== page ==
In practice we may detect the subtle (and often unconscious) substitution when we hear a Christian assure someone that he will “pray over” his problem, knowing full well that he intends to use prayer as a substitute for service. It is much easier to pray that a poor friend’s needs may be supplied than to supply them. James’ words burn with irony:
Suppose a brother or sister is without clothes and daily food. If one of you says to him, “Go, I wish you well; keep warm and well fed,” but does nothing about his physical needs, what good is it? (2:15-16)
And the mystical John sees also the incongruity involved in substituting religion for action:
If anyone has material possessions and sees his brother in need but has no pity on him, how can the love of God be in him? Dear children, let us not love with words or tongue but with actions and in truth. This then is how we know that we belong to the truth, and how we set our hearts at rest in his presence (1 John 3:17-19).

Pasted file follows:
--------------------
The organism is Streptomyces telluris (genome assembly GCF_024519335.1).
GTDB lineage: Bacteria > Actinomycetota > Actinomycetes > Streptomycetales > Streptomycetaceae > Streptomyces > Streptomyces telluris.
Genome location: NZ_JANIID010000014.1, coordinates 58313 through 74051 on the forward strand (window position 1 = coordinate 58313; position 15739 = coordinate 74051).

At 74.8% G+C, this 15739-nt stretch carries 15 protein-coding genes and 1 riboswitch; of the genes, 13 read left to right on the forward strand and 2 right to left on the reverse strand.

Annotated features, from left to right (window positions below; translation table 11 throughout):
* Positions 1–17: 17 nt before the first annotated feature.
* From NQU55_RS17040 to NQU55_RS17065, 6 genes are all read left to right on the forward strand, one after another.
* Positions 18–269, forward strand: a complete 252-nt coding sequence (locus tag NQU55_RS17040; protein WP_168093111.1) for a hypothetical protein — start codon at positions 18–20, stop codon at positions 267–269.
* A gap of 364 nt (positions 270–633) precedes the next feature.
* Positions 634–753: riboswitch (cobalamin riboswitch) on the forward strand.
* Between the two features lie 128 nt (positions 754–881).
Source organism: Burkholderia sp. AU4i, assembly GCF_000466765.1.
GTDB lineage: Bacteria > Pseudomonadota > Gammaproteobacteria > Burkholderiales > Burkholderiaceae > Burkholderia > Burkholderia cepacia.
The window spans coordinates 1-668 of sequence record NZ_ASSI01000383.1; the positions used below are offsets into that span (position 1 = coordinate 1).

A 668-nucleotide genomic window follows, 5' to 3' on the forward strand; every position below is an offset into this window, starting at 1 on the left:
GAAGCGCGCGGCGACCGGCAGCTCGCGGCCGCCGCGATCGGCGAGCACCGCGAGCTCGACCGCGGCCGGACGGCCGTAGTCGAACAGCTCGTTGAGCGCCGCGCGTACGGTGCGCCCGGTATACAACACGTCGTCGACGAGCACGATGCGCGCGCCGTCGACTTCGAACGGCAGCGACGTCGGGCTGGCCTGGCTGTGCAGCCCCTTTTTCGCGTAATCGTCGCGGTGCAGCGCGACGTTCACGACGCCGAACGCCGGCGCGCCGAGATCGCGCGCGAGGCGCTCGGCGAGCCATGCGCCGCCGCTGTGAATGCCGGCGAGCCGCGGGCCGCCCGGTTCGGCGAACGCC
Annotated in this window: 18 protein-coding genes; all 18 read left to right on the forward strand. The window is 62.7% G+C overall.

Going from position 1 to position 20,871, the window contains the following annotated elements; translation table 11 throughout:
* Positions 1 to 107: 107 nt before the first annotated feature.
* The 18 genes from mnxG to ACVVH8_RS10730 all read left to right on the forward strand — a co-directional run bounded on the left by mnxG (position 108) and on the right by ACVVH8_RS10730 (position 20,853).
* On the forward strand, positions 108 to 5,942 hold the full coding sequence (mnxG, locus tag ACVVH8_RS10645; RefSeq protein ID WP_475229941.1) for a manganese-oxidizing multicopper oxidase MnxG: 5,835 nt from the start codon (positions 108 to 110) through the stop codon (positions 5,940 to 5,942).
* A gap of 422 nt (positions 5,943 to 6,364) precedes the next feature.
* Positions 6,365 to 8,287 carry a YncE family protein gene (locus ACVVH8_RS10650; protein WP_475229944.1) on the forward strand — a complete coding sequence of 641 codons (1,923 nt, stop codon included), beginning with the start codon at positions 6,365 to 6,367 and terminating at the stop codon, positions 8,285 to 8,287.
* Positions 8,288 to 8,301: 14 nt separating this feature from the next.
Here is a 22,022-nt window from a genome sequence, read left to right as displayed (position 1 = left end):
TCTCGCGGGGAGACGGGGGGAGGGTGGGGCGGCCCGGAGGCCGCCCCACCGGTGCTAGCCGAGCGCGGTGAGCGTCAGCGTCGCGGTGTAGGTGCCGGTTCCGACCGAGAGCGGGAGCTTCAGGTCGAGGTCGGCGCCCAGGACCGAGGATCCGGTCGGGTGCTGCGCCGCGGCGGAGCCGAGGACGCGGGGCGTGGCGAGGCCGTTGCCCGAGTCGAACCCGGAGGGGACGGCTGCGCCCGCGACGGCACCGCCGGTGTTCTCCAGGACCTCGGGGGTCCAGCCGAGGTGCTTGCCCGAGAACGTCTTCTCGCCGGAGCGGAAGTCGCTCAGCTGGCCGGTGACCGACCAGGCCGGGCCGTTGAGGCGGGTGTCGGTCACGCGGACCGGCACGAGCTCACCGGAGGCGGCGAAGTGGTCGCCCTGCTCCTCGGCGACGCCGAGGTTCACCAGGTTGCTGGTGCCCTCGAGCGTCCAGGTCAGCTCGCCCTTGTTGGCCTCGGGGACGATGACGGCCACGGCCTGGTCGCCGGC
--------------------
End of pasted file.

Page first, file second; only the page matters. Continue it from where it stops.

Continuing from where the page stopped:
A proper understanding of this whole thing will destroy the false and artificial either/or. Then we will have not less faith but more godly works; not less praying but more serving; not fewer words but more holy deeds; not weaker profession but more courageous possession; not religion as a substitute for action but religion in faith-filled action.
And what is that but to say that we will have come again to the teaching of the New Testament?